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A new attitude

New sailboats at the fall shows feature design trends from racing.

A new boat show season is upon us and with it comes a strong crop of new sailboats.

What will be shown at the docks reflects the new design trends, such as hulls with hard chines that have trickled down from racing to cruising boats and versatile rigs with smaller overlapping headsails and control lines that are discreetly routed to unclutter the decks. There also will be boats that serve multiple purposes as racers, daysailers and sail trainers to give owners the most bang for their buck.

One of the better stories won’t be about a particular model but the rescue of Hunter Marine from bankruptcy by Marlow Acquisitions. “With this behind us, it is time to shift all our resources to get back to the task at hand, building and marketing boats,” Hunter president John T. Peterson says of the turnaround that coincided with the company’s 40th anniversary. Hunter is expected to exhibit Oct. 4-8 at the U.S. Sailboat Show in Annapolis.

Although Hunter plans to stick around, the number of boat dealers has decreased sharply in the last few years and the surviving outfits tend to carry leaner inventories. Still, there will be plenty of new boats at the shows, so potential buyers might want to discuss their best options for testing the ones they like, perhaps even stick around afterward for a chance to take their candidates for a spin.

Here is a sampling of the new sailboats that will be at the Newport International Boat Show (Sept. 13-16), the U.S. Sailboat Show in Annapolis (Oct. 4-8), and the Miami International Boat Show (Feb. 14-18).


Beneteau Sense 46

Peace and quiet up front, partying and sailing in the back, all without an aft cabin - that’s how life is compartmentalized on the Beneteau Sense series that now consists of the flagship Sense 55 that debuted earlier this year at Miami and the new Sense 46. In a way, the indoor-outdoor arrangements, with easy access between saloon and cockpit, are reminiscent of charter catamarans. With lines by Berret Racoupeau and interior styling from Nauta Design, the Sense packs good sailing potential and a bright, airy and comfortable ambience below deck. Beneteau also will bring the First Twenty, the latest version of its classic pocket cruiser that started out 20 years ago as the First 211. Base prices are $340,000 for the Sense 46, $538,000 for the Sense 55 and $43,900 for the First Twenty.


Performance runs in the DNA of J/Boats, and this year the attention is squarely on the J/70, a 23-foot one-design racer with daysailing capabilities that marks the company’s entry into this sportboat category. Key features are a carbon rig, a lifting keel for easy trailering and ramp launching, a large cockpit, a small cabin for a bit of privacy and a simple but powerful sail plan that challenges racers yet can be scaled down for family outings, as well. J/Boats says it is marketing the boat to private buyers and clubs. A J/70, including sails and trailer, is priced at $45,000.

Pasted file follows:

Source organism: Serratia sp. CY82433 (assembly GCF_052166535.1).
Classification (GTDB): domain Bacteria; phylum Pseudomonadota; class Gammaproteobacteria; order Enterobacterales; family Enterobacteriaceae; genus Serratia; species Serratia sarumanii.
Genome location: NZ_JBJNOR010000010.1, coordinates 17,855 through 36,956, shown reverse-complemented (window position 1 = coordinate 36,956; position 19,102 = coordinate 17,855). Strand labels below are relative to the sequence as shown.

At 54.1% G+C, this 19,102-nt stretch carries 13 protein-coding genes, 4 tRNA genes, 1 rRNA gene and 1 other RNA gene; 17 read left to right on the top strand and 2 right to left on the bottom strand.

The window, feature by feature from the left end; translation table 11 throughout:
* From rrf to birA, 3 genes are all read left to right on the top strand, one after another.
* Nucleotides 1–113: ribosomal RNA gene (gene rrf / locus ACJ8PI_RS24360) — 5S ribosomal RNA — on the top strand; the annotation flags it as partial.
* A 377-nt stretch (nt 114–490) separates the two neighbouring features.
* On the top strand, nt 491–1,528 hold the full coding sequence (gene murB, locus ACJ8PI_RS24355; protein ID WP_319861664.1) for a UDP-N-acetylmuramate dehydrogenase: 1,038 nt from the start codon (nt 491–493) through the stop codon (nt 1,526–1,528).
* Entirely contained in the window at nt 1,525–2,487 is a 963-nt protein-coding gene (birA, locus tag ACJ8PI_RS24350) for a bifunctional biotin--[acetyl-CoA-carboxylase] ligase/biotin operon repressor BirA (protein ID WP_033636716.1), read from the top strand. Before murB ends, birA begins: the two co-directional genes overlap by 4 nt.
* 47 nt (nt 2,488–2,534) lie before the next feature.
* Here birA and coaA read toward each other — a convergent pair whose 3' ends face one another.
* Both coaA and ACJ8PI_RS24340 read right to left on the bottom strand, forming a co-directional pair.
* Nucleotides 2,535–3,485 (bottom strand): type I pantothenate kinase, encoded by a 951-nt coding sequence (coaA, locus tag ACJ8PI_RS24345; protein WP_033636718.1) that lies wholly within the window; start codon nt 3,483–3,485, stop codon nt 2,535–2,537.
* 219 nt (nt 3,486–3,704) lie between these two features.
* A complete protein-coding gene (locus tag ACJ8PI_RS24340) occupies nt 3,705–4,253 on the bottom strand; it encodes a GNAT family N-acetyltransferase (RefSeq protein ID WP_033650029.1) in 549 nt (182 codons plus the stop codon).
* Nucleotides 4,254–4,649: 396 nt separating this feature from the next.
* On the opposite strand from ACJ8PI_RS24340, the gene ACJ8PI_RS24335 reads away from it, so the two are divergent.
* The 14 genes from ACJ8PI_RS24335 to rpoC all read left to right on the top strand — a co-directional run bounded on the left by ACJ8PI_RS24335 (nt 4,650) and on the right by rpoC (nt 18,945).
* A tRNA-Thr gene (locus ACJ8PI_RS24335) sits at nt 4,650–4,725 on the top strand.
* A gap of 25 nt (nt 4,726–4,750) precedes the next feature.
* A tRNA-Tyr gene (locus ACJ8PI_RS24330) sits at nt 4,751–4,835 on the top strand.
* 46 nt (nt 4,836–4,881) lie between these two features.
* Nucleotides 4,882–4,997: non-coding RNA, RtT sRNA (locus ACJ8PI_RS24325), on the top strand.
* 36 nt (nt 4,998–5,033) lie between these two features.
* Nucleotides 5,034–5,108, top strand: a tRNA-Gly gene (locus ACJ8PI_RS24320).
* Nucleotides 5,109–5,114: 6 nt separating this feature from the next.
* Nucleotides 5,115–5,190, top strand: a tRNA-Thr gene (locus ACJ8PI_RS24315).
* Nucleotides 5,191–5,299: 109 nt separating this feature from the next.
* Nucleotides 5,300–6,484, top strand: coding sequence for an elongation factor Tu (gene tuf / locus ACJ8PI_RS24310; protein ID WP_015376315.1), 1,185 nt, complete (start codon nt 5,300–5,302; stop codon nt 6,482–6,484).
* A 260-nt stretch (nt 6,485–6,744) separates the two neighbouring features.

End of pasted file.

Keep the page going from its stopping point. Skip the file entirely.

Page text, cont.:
C&C 101

The new C&C 101 was designed by Tom McNeill, who is looking to continue the tradition for boats that comply with the requirements of Performance 101: Light displacement, fractional carbon rig, retractable bowsprit, tiller steering, deep bulb keel, a large 12-foot cockpit and modern composite construction should render a stiff and fleet-footed racer/cruiser that lives up to its billing. Pricing for the C&C 101 starts at $156,000.

Motive Trimarans

This 25-foot carbon rocket sets out to satisfy multiple cravings: inshore racing around buoys, spirited daysailing and kicking butt in small-boat raids, a sport that involves beach camping while trying to thread your way through an archipelago. The boat has a boomless main and a roller-furling jib, and it can be taken apart for trailering. Fast doesn’t come cheap, but if the performance claims are true, a base price of $85,000 for this 25-foot speedster sounds realistic.


It was bound to happen: Tartan Yachts has joined the fray of daysailers. Tim Jacket came up with the 26-foot Tartan Fantail, which features pleasant lines, a large cockpit and an easily managed sail plan. The boat comes in three incarnations, as a spiffy daysailer, a weekender with more headroom, a simple galley and a marine head, and as a sail trainer that emphasizes ruggedness over trim details. Retail pricing starts at $88,000.

W.D. Schock

The storied West Coast builder will show off its latest and largest daysailer, the Steve Schock designed Harbor 30. The boat is also called a Daysailer Plus because accommodations go beyond bare necessities with a real galley and an enclosed head. A narrow beam on the waterline, a small wetted surface area, a large cockpit with control lines led aft and more than 500 square feet of sail area indicate that Schock is serious about performance. The base price is $156,000.


Catalina 315

By adding the Catalina 315, the storied U.S. builder extends the 5 Series downward in size, but retains the hallmark teak-appointed cabin, the two keel options and safety features such as a watertight forward bulkhead, solid rig support and an ergonomic cockpit design. Catalina has announced a base price of $119,000.


Dufour Yachts got a new lease on life when it was acquired by Bavaria. With performance-oriented boats such as the new Umberto Felci-designed Dufour 36P, the French builder is keeping abreast with the trend of the times. With hard chines aft, a plumb stem, a deep T-shaped keel and lots of sailing horsepower, the performance label seems to be more than justified. Owners have a choice for placement of the genoa winches, for racing with crew or short-handed cruising. Base price is $220,000, delivered and commissioned for the East Coast.